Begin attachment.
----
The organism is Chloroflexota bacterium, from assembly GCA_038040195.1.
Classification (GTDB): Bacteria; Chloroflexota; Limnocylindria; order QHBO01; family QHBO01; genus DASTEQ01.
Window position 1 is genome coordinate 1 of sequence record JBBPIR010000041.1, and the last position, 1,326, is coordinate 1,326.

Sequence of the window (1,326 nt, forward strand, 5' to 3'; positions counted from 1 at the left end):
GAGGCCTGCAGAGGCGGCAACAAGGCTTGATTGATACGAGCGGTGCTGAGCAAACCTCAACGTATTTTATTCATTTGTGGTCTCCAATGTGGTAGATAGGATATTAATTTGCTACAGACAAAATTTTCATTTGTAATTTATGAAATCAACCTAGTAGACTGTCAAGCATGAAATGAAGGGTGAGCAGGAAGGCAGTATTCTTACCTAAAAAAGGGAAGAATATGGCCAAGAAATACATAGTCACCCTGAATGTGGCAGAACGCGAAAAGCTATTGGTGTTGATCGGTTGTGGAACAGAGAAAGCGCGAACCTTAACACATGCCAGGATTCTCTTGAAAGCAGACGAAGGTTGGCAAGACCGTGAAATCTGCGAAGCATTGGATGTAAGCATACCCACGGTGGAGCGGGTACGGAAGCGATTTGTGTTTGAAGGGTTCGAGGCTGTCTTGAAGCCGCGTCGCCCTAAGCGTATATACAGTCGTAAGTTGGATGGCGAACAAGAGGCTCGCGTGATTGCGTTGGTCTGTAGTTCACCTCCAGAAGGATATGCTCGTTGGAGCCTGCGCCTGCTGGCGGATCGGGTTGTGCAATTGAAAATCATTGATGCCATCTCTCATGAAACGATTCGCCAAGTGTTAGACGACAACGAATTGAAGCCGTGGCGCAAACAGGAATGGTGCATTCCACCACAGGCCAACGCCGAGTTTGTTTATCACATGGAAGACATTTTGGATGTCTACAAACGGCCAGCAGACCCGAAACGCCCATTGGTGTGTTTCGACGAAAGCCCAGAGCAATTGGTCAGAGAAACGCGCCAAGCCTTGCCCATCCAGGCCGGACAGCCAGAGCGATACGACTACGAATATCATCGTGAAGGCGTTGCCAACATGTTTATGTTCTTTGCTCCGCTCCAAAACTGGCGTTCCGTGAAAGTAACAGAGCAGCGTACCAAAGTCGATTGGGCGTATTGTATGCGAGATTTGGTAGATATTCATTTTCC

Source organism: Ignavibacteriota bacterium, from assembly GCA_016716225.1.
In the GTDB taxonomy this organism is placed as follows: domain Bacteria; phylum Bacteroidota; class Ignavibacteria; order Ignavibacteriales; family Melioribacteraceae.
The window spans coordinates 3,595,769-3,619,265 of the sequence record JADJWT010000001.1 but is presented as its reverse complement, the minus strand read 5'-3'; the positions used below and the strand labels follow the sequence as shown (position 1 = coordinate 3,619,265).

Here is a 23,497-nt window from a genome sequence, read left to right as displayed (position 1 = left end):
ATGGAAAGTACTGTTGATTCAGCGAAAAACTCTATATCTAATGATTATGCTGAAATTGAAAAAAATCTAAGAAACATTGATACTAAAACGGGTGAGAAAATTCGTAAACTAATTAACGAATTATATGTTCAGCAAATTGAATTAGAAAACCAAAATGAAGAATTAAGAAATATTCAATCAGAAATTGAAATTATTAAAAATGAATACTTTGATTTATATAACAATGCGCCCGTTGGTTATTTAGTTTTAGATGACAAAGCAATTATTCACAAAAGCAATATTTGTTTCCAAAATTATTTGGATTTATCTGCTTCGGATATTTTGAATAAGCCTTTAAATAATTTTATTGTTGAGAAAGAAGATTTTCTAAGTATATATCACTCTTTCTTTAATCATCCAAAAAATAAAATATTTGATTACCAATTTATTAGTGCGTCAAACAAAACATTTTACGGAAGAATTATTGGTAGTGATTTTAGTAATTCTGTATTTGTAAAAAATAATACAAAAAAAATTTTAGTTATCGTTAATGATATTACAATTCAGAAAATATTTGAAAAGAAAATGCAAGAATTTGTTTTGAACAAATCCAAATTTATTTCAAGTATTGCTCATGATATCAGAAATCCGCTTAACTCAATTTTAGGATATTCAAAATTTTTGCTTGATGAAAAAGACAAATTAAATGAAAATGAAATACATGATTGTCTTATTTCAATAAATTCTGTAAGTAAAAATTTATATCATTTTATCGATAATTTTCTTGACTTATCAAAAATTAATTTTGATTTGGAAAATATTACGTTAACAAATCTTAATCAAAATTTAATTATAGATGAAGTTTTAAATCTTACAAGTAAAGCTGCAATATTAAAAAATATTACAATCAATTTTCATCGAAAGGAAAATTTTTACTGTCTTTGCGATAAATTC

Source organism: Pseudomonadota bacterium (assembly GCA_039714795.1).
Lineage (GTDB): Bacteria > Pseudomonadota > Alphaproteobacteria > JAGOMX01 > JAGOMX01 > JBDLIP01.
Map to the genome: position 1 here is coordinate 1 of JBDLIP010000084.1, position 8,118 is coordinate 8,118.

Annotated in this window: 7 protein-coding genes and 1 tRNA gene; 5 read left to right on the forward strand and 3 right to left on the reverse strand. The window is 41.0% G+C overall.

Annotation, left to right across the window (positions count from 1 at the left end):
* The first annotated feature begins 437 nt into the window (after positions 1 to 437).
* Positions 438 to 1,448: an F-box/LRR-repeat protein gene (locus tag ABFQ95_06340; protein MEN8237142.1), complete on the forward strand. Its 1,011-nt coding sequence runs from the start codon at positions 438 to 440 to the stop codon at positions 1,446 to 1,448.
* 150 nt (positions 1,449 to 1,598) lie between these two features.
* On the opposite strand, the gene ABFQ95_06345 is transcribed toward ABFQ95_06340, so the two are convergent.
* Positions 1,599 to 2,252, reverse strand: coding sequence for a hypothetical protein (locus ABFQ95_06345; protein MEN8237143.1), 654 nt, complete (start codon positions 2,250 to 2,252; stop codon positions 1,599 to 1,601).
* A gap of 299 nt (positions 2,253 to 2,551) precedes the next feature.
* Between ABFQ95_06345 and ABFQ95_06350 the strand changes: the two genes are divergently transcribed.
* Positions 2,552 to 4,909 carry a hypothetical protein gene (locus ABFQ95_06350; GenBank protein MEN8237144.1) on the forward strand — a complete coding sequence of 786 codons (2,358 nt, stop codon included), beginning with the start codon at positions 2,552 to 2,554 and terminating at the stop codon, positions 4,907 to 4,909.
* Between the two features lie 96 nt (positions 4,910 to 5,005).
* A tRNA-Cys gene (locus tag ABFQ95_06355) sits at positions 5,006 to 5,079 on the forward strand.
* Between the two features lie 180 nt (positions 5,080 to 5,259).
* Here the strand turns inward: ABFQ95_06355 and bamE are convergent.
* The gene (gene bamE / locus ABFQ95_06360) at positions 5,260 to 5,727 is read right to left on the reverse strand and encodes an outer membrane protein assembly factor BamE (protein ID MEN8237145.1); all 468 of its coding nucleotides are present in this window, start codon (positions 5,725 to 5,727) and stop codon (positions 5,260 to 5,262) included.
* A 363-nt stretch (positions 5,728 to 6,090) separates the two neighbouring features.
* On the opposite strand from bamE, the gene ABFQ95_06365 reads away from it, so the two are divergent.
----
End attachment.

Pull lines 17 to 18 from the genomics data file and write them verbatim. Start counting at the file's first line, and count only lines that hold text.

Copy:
* Positions 438 to 1,448: an F-box/LRR-repeat protein gene (locus tag ABFQ95_06340; protein MEN8237142.1), complete on the forward strand. Its 1,011-nt coding sequence runs from the start codon at positions 438 to 440 to the stop codon at positions 1,446 to 1,448.
* 150 nt (positions 1,449 to 1,598) lie between these two features.